Buongiorno, bonjour and “g’day”! (don't you like how they're all the same thing? ~ who knew Australian vernacular was so cosmopolitan???).

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It’s your old pal Kit (Christof) Fennessy here. I've been writing this blog with your help for ten years, and there's over a hundred and fifty recipes, restaurant reviews of Australia and around the world, and general gourmet articles in these pages for you to fritter away your idle hours on.

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Now, what's on the bill of fare today?

Sunday, October 20, 2019

Royal Melbourne Wine Show 2019 - Results!

On Friday, I attended the industry wine tasting event – and the Jimmy Watson Trophy lunch – at the Royal Melbourne Wine Awards. It’s a big deal.  Let’s talk numbers.

This year they had 3,050 wines entered, from over 500 wineries.

39 judges tasted these wines, and gave them points out of 100, ranking them and awarding medals in 18 categories, then awarding 8 trophies for best overall, such as the “best white wine of the 2018-19 vintages”.

It’s a lot to take in.  What's that? How many wines did I try??? Well, while we’re still talking numbers, let’s see:

  • 6 classic method sparkling white +9 months
  • 1 rose sparkling
  • 19 chardonnay 2018
  • 4 chardonnay 2017 and older
  • 32 Pinot Noir 2018 and younger
That’s 62 wines.

Then at the lunch they gave us 9 wines, 6 of which I hadn’t tried at the tasting; bringing the variety up to 68.

Erm... A bottle of red passed around on the bus which we necked from the bottle. 69.

Then back to Jimmy Watson’s where I had a couple of glasses of real French champagne for an even 70 wines sampled in a day.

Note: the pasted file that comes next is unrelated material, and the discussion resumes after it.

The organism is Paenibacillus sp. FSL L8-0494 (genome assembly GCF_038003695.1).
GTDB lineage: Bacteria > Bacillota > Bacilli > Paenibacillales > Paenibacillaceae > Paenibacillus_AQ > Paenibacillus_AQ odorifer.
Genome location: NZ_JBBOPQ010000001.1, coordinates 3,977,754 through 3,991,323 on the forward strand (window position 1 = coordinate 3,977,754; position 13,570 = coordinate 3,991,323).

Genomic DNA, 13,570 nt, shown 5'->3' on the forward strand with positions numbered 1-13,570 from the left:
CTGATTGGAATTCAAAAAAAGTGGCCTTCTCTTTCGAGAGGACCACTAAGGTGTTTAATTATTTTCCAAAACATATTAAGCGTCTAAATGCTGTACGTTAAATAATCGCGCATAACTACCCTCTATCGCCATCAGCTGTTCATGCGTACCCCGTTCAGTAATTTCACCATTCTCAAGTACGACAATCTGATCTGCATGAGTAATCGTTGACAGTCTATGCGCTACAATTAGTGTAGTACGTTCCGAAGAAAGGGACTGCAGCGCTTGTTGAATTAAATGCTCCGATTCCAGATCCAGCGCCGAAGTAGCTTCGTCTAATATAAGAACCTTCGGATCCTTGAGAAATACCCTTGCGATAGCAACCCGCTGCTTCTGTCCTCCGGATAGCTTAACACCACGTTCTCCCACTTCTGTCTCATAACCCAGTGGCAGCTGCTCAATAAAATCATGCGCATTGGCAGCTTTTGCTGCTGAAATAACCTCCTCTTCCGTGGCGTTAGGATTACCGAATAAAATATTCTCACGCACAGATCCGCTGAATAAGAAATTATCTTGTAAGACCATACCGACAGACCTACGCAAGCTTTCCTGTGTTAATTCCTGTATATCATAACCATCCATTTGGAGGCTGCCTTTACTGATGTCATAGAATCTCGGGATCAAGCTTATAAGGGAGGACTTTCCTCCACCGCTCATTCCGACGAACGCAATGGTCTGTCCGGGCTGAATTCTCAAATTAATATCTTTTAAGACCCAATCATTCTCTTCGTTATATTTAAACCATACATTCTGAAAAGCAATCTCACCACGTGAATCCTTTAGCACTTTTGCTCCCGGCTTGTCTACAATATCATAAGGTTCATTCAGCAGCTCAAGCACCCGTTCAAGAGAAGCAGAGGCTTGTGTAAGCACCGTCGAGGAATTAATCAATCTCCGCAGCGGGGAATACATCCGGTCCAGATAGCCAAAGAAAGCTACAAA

As I said, it’s a lot to take in. At the tasting I experienced for the first time in my life what the experts call “palate fatigue”.   Though curiously no hangover. Unless you count the day I spent in bed on Sunday.

Now in its 135th year, the Royal Melbourne Wine Show claims to be the No. 1 wine show in Australia – if you believe the organisers. And I’m inclined to agree; the numbers stack up.

But with numbers like that, reporting on the best wines in Australia is difficult.

Not all wines made are even entered; it’s an expensive business for wine makers. There’s a one hundred and fifty dollar fee per entry, you need to supply at least a case of wine for tasting, six more cases if you’re shortlisted for a trophy, then you need to have a certain number of boxes in your storeroom available for sale; let’s say four hundred dozen for a smaller winery.

My host – Frank Butera, from Bass River wines – had won a silver medal for his pinot the year before, and this year won the best wine in show in Gippsland for his chardonnay… but he only entered his pinot in the Melbourne wine show this year, cursing his luck since he might have picked up a gong for the chardy.

One of the experts on the panel at the lunch explained that the judges were no longer about “making the varieties better”, because we (in Australia) have got developed varieties, but now it’s more about “celebrating the diversity” within a variety.

The most prestigious trophy to win in this wine show is the Jimmy Watson Trophy, awarded since the sixties, for the best young red wine. Why? Well, Jimmy Watson’s wine bar, in Carlton, is famous as being one of the first places you could drink wine in Melbourne when, under the “white-Australian culture” of the time, wine was generally considered being the drink of “winos”. Men drank beer, women drank sherry, and hopeless sots drank wine. Which came as quite a shock to Italian and Greek immigrants in the fifties, let me tell you.